• 2. STOCK BUYBACK OVERVIEW The value of stock buybacks, a form of payment to shareholders, has exceeded cash dividends in the last 15 years Stock buybacks are a popular form of payout to shareholders. The payout is normally initiated with a board-authorized announcement to periodically repurchase outstanding company shares in the open market. The intended benefit is to accrete shareholder value by reducing outstanding shares. In the past 15 years, the value of stock buybacks has exceeded cash dividends.(3) This buyback phenomenon has been analyzed in depth by academic researchers for more than two decades. Various studies suggest that firms repurchase their own stock for a multitude of reasons:(4) to distribute excess cash, to signal undervaluation due to asymmetric information between managers and shareholders, to increase their leverage ratio, to fund employee and management stock options, to fend off unwanted takeover attempts, and to mimic competitors. THE OPPORTUNITY WITH BUYBACKS Abnormal returns are a persistent post-announcement feature of stock buybacks Academic studies show that the stock market positively reacts to stock buyback announcements.(5) The more commonly accepted theories for the positive reaction include the signaling theory,(6) the agency/free cash flow theory,(7) and the capital structure theory.(8) The positive price reaction at buyback announcements does not, however, translate into predictable excess returns in the long-term. Factors such as the failure to complete the announced buyback, subsequent share issuance, the company’s inability to continue creating value, etc., can impact a stock’s long-term performance more than the mere announcement. Researchers have found, however, that abnormal returns following share repurchase announcements are more distinct in the shorter-term.(9) Studies have concluded the perception of increased liquidity and signaling by management of confidence in near-term prospects provides a buying catalyst leading to excess returns.(10) EquityCompass Strategies conducted research to confirm the academic studies by analyzing stock price performance relative to the S&P 500 in the 30 days prior to, and 100 days following, a stock buyback announcement. The findings show a consistent and significant positive abnormal relative return post announcement for up to 100 days after, outperforming the S&P 500 by 4.45% on average, with the strongest returns occurring within the first 60 days from the announcement (see Exhibit 2). Notable in the performance is the poor performance in the 30 days prior to the announcement. The relative underperformance is a likely motivator for corporate management to announce a share buyback. 2 EXHIBIT 2: Stocks of companies announcing buybacks outperform relative to the S&P 500 for up to 100 days following the announcement (11) 105 104 103 102 101 100 99 -30 -20 -10 0 10 20 30 40 50 60 Days from Announcement EXPLOITING EXCESS RETURNS FROM SHARE BUYBACK ANNOUNCEMENTS Source: EquityCompass Strategies 70 80 90 100 DECEMBER 2013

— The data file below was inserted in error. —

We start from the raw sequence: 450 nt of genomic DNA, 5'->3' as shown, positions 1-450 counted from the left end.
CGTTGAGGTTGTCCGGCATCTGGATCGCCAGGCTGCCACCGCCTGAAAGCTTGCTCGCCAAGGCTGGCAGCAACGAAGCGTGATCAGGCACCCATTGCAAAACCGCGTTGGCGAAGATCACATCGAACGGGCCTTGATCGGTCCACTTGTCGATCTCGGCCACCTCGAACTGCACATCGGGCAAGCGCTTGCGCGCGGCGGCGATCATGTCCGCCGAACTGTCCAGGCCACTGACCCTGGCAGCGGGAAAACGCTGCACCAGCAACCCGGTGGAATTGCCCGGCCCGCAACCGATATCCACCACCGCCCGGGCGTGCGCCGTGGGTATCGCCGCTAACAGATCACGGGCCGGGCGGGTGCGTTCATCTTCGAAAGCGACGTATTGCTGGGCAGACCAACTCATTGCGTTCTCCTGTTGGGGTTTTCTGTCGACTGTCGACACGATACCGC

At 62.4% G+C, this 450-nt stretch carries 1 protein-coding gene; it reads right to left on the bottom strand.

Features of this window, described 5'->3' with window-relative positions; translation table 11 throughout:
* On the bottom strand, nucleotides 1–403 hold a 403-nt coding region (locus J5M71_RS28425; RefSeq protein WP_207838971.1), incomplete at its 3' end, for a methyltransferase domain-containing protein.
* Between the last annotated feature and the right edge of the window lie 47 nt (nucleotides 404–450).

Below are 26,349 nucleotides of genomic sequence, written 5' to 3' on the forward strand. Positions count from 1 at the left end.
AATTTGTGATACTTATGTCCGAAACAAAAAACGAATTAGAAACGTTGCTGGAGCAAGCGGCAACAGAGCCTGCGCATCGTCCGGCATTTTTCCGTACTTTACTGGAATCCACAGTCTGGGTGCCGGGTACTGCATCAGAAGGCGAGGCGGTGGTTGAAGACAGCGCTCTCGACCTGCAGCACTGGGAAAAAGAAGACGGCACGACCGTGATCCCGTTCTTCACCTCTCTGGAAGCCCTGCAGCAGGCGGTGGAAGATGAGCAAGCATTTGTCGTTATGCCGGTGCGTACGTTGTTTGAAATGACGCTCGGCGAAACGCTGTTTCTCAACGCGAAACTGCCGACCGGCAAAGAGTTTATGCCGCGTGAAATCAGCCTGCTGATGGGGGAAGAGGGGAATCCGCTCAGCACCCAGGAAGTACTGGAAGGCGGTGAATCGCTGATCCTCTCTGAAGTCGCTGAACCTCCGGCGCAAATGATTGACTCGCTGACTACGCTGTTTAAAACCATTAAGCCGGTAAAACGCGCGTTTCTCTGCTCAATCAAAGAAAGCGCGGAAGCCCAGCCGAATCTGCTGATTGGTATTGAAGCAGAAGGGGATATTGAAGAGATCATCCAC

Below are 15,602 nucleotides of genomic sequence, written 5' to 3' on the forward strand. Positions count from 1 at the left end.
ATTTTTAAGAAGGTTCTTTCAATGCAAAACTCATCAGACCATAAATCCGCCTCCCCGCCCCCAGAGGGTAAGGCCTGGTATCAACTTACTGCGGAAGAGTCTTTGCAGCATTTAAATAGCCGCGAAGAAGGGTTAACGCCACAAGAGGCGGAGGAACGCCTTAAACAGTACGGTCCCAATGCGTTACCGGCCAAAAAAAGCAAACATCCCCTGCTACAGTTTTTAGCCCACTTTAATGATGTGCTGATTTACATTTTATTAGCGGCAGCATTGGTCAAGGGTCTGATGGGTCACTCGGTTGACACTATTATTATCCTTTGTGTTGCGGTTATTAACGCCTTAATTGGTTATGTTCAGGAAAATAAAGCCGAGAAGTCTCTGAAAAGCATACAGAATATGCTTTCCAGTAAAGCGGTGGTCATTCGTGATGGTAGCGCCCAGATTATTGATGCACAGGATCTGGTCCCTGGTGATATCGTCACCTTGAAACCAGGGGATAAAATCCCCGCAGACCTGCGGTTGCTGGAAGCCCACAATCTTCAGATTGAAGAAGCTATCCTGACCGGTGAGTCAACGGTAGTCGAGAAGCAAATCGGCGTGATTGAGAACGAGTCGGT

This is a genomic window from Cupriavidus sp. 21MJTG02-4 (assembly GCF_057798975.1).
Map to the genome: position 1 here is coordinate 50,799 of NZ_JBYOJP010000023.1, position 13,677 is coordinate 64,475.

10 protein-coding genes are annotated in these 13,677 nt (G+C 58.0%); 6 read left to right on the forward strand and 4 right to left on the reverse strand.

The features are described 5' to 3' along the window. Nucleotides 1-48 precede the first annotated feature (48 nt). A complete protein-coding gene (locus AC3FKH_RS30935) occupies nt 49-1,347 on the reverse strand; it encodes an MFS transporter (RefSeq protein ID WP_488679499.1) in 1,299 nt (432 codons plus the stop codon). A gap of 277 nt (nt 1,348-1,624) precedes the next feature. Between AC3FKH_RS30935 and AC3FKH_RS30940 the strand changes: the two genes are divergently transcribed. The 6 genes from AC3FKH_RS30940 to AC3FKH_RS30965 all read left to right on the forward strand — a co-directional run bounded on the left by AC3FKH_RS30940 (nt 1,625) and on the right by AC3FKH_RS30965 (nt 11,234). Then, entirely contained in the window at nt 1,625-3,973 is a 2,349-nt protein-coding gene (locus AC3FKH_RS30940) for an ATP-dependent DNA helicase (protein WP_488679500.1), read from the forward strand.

• 3. EXCESS RETURN DRIVERS Two factors, size of the share buyback and recency to the announcement, amplify excess return potential Two conditions amplify the excess return potential: (1) the recency to the announcement (see Exhibit 3) and (2) the size of the share repurchase (as a percent of shares outstanding) (see Exhibit 4). Avg. Returns Relative to the S&P 500 (Annualized) EXHIBIT 3: Recency to time of the announcement is a significant driver of excess returns (12) 30% 25.96% 25% 20% 16.52% 14.72% 15% 11.58% 10% 25 Days 50 Days 75 Days 100 Days Number of Days Post-Announcement Source: EquityCompass Strategies Avg. Returns Relative to the S&P 500 EXHIBIT 4: Size of the share buyback announcement is a significant driver of excess returns in the first 30 days (13) 4% 3.26% 3% 2.37% 2.22% 1.77% 2% 1% 0% All Announcements Less than 5% Between 5% - 10% Greater than 10% Size of Announcement as a Percentage of Shares Outstanding Source: EquityCompass Strategies 3 EXPLOITING EXCESS RETURNS FROM SHARE BUYBACK ANNOUNCEMENTS DECEMBER 2013